A young Russian soldier breaks down in tears as his mother pleads with him to come home from the other end of the telephone line. Handcuffed and dressed in his army fatigues, he buries his face in his hands and breaks out in a loud sob.
“I love you too,” he answers with a shaky voice.
Russian prisoners in footage posted by Ukrainian authorities.Credit:The Age
The unnamed soldier, who has been captured by Ukrainian forces, then urges his mother to speak to the families of other Russian soldiers, warning that “no one will get a death note” from Russian authorities if their sons are killed.
“Those f—ers are not taking away the bodies. They are killing the wounded,” he says. “I don’t know if they will be swapping prisoners of war.”
The footage is one of more than a dozen clips of captured Russian servicemen released by Ukraine authorities over the past week.
The videos often show handcuffed soldiers sitting on a chair in a nondescript room. Some show signs of serious injury, their heads bruised and patched up with bloody bandages. Others are dressed in civilian clothes and look unharmed.
In some clips, Ukrainian troops can be heard questioning the soldiers, who decry the atrocities committed on the front line of the war. But more often than not, the prisoners are filmed breaking down as they speak to their loved ones over the phone.
The soldiers are rarely identified and the footage, as well as the circumstances of the men’s arrest, are nearly impossible to verify independently.
Ukraine is using the blizzard of videos of confessions and emotional pleas for forgiveness to drum up support in their online campaign against Russia. Law enforcement authorities say the footage is a record of Russia’s brutal military campaign in Ukraine and are using it to back up their claims Putin is committing war crimes.
But the videos raise questions about whether Ukraine could be violating the Geneva Conventions, which set out the legal standards for humanitarian treatment in war, including the rights of wartime prisoners.
Article 13 of the treaties states: “Prisoners of war must at all times be protected, particularly against acts of violence or intimidation and against insults and public curiosity”. According to the International Committee of the Red Cross, this includes circulating images on social media.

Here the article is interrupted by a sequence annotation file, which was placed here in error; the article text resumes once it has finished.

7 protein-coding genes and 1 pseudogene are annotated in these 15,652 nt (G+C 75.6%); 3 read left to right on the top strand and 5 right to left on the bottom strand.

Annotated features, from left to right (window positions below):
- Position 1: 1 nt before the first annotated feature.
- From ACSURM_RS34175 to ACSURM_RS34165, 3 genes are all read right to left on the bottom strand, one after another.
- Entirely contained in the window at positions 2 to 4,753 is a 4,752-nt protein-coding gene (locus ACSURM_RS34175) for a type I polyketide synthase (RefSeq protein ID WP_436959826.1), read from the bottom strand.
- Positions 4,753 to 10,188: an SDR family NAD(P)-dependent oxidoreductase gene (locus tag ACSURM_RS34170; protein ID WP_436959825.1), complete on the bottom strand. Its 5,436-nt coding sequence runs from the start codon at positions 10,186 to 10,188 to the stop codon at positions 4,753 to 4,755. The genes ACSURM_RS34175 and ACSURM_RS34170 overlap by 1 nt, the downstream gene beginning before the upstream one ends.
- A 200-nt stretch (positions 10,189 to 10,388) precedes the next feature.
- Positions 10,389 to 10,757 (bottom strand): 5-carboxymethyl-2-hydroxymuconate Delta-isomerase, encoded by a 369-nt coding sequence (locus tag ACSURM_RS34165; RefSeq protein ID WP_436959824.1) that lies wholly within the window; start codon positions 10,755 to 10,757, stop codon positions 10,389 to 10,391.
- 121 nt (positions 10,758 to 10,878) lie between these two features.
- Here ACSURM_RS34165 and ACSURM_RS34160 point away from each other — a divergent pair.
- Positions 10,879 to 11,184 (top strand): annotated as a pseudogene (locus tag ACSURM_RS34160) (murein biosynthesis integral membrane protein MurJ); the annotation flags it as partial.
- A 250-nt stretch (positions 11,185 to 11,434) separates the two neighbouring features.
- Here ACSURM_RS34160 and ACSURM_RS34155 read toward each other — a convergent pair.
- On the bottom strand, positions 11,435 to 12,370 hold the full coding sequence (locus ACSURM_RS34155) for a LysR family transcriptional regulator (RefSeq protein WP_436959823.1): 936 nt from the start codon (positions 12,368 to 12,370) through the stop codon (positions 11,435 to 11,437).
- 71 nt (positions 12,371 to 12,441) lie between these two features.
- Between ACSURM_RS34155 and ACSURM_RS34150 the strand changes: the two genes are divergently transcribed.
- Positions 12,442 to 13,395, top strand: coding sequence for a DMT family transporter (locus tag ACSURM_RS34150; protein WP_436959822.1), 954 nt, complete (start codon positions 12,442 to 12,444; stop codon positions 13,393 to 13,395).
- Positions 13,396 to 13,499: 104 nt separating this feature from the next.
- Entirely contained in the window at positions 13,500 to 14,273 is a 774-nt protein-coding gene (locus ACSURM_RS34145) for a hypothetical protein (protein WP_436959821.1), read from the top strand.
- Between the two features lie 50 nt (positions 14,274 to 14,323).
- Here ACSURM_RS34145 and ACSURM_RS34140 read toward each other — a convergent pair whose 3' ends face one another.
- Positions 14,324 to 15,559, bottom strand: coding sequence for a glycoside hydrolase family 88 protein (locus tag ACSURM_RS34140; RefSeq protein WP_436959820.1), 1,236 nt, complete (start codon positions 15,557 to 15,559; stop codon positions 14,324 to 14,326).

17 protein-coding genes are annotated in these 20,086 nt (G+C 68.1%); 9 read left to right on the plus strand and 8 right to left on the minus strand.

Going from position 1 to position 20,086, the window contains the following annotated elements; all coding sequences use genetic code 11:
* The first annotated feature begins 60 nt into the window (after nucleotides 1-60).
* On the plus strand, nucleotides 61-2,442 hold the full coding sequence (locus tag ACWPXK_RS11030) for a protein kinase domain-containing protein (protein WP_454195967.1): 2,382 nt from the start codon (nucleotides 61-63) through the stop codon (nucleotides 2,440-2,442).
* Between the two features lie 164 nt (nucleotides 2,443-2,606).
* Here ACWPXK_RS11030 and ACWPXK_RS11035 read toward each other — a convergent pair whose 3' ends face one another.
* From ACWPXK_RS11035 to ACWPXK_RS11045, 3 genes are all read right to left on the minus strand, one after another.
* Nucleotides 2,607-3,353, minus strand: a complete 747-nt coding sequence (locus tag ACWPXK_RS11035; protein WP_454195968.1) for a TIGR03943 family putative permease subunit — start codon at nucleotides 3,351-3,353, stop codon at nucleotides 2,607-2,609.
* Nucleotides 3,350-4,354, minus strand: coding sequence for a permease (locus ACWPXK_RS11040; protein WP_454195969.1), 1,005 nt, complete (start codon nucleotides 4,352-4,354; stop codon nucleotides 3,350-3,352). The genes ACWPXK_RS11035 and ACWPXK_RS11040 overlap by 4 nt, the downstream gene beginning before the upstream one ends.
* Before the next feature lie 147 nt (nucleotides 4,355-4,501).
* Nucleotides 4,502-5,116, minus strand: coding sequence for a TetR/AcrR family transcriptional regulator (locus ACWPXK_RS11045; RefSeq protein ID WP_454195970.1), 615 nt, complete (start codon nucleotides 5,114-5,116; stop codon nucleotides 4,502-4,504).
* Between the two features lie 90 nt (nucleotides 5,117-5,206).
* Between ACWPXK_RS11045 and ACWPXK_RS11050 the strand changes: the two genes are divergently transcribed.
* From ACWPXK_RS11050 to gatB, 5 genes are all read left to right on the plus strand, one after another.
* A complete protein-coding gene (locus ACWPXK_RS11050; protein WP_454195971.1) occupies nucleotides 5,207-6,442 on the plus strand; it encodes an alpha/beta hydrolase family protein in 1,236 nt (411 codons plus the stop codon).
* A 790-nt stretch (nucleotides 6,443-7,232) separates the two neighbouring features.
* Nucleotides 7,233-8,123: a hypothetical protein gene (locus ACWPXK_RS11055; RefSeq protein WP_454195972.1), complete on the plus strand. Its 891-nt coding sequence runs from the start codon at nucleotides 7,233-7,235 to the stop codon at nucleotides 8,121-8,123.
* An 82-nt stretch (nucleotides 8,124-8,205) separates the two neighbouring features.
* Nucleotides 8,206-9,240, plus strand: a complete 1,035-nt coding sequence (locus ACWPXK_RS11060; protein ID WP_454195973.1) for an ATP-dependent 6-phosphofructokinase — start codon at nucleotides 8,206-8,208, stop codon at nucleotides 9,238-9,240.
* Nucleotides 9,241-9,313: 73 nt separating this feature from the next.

The issue was brought to the fore last Tuesday AEDT when Ukrainian authorities paraded three battered Russian prisoners in front of TV cameras during a press conference organised by news agency Unian in Kyiv. It is unclear when the men were captured, but footage of two of the soldiers being interrogated in front of a Ukrainian flag emerged online as early as February 28.
Sporting a bruised face, two missing teeth, and an unkempt beard, a prisoner identified as Dmitri Astakhov told reporters he was ashamed of Russia’s actions and apologised to Ukrainians for bringing “sorrow to this land”.
During the ten-minute soliloquy, Astakhov said the Russians had been “brainwashed” by authorities and the media and urged his fellow servicemen to put down their arms.
“I’m begging you, stop before it’s too late,” he said.
Astakhov also pleaded with the Ukrainian forces to spare the lives of those surrendering, so they could return to their homeland and spread the word about the atrocities committed in Ukraine.
It is unclear whether Astakhov or any of the prisoners were under duress when they were filmed. Astakhov addressed the issue at one point during his speech by saying he was being “frank” in his remarks.
“For those who watch this video: you might think about me whatever you want. That I was forced, intimidated or the text was prepared in advance,” he said.
“I’ll give it to you straight: If someone came to my territory I would do the same these people did, and I would be right. And they are right, while I have to sit here and offer excuses.”
The videos are likely to be perceived as a provocation and an attempt to humiliate the soldiers by Russia, whose online propaganda campaign is proving to be far less successful around the world than Ukraine’s.
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